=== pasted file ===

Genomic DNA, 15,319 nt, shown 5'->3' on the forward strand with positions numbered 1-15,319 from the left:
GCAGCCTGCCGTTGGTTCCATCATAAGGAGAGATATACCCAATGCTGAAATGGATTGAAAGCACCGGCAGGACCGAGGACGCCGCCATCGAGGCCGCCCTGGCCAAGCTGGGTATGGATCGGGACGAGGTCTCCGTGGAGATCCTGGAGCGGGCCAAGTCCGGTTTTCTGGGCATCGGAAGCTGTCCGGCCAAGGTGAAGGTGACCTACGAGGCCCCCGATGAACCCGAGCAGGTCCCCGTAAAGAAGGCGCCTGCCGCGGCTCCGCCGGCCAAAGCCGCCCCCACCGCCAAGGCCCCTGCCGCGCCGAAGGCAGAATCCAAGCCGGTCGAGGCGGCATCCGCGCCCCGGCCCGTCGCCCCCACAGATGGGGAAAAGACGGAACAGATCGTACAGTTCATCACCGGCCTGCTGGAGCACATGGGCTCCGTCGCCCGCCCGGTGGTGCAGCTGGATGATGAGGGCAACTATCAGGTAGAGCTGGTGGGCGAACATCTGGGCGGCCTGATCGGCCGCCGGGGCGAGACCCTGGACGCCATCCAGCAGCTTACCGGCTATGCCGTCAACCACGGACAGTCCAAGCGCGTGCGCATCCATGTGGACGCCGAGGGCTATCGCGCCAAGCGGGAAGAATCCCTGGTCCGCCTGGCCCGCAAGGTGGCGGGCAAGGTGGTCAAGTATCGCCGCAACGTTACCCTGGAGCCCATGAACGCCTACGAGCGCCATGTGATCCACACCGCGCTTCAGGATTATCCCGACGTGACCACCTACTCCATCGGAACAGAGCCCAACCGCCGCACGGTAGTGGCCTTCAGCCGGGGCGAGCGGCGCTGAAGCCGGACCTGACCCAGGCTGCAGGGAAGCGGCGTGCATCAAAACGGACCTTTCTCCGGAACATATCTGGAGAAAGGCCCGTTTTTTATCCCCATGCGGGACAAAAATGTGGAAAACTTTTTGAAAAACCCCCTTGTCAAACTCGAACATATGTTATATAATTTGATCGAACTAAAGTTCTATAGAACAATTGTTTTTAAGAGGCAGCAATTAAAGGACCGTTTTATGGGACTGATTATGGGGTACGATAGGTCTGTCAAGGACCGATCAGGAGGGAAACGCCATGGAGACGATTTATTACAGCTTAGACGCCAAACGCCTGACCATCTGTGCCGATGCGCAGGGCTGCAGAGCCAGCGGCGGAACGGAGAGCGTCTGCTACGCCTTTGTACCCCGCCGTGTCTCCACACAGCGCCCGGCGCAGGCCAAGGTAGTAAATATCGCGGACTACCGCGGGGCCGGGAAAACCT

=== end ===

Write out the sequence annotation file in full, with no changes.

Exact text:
Genomic DNA, 15,319 nt, shown 5'->3' on the forward strand with positions numbered 1-15,319 from the left:
GCAGCCTGCCGTTGGTTCCATCATAAGGAGAGATATACCCAATGCTGAAATGGATTGAAAGCACCGGCAGGACCGAGGACGCCGCCATCGAGGCCGCCCTGGCCAAGCTGGGTATGGATCGGGACGAGGTCTCCGTGGAGATCCTGGAGCGGGCCAAGTCCGGTTTTCTGGGCATCGGAAGCTGTCCGGCCAAGGTGAAGGTGACCTACGAGGCCCCCGATGAACCCGAGCAGGTCCCCGTAAAGAAGGCGCCTGCCGCGGCTCCGCCGGCCAAAGCCGCCCCCACCGCCAAGGCCCCTGCCGCGCCGAAGGCAGAATCCAAGCCGGTCGAGGCGGCATCCGCGCCCCGGCCCGTCGCCCCCACAGATGGGGAAAAGACGGAACAGATCGTACAGTTCATCACCGGCCTGCTGGAGCACATGGGCTCCGTCGCCCGCCCGGTGGTGCAGCTGGATGATGAGGGCAACTATCAGGTAGAGCTGGTGGGCGAACATCTGGGCGGCCTGATCGGCCGCCGGGGCGAGACCCTGGACGCCATCCAGCAGCTTACCGGCTATGCCGTCAACCACGGACAGTCCAAGCGCGTGCGCATCCATGTGGACGCCGAGGGCTATCGCGCCAAGCGGGAAGAATCCCTGGTCCGCCTGGCCCGCAAGGTGGCGGGCAAGGTGGTCAAGTATCGCCGCAACGTTACCCTGGAGCCCATGAACGCCTACGAGCGCCATGTGATCCACACCGCGCTTCAGGATTATCCCGACGTGACCACCTACTCCATCGGAACAGAGCCCAACCGCCGCACGGTAGTGGCCTTCAGCCGGGGCGAGCGGCGCTGAAGCCGGACCTGACCCAGGCTGCAGGGAAGCGGCGTGCATCAAAACGGACCTTTCTCCGGAACATATCTGGAGAAAGGCCCGTTTTTTATCCCCATGCGGGACAAAAATGTGGAAAACTTTTTGAAAAACCCCCTTGTCAAACTCGAACATATGTTATATAATTTGATCGAACTAAAGTTCTATAGAACAATTGTTTTTAAGAGGCAGCAATTAAAGGACCGTTTTATGGGACTGATTATGGGGTACGATAGGTCTGTCAAGGACCGATCAGGAGGGAAACGCCATGGAGACGATTTATTACAGCTTAGACGCCAAACGCCTGACCATCTGTGCCGATGCGCAGGGCTGCAGAGCCAGCGGCGGAACGGAGAGCGTCTGCTACGCCTTTGTACCCCGCCGTGTCTCCACACAGCGCCCGGCGCAGGCCAAGGTAGTAAATATCGCGGACTACCGCGGGGCCGGGAAAACCT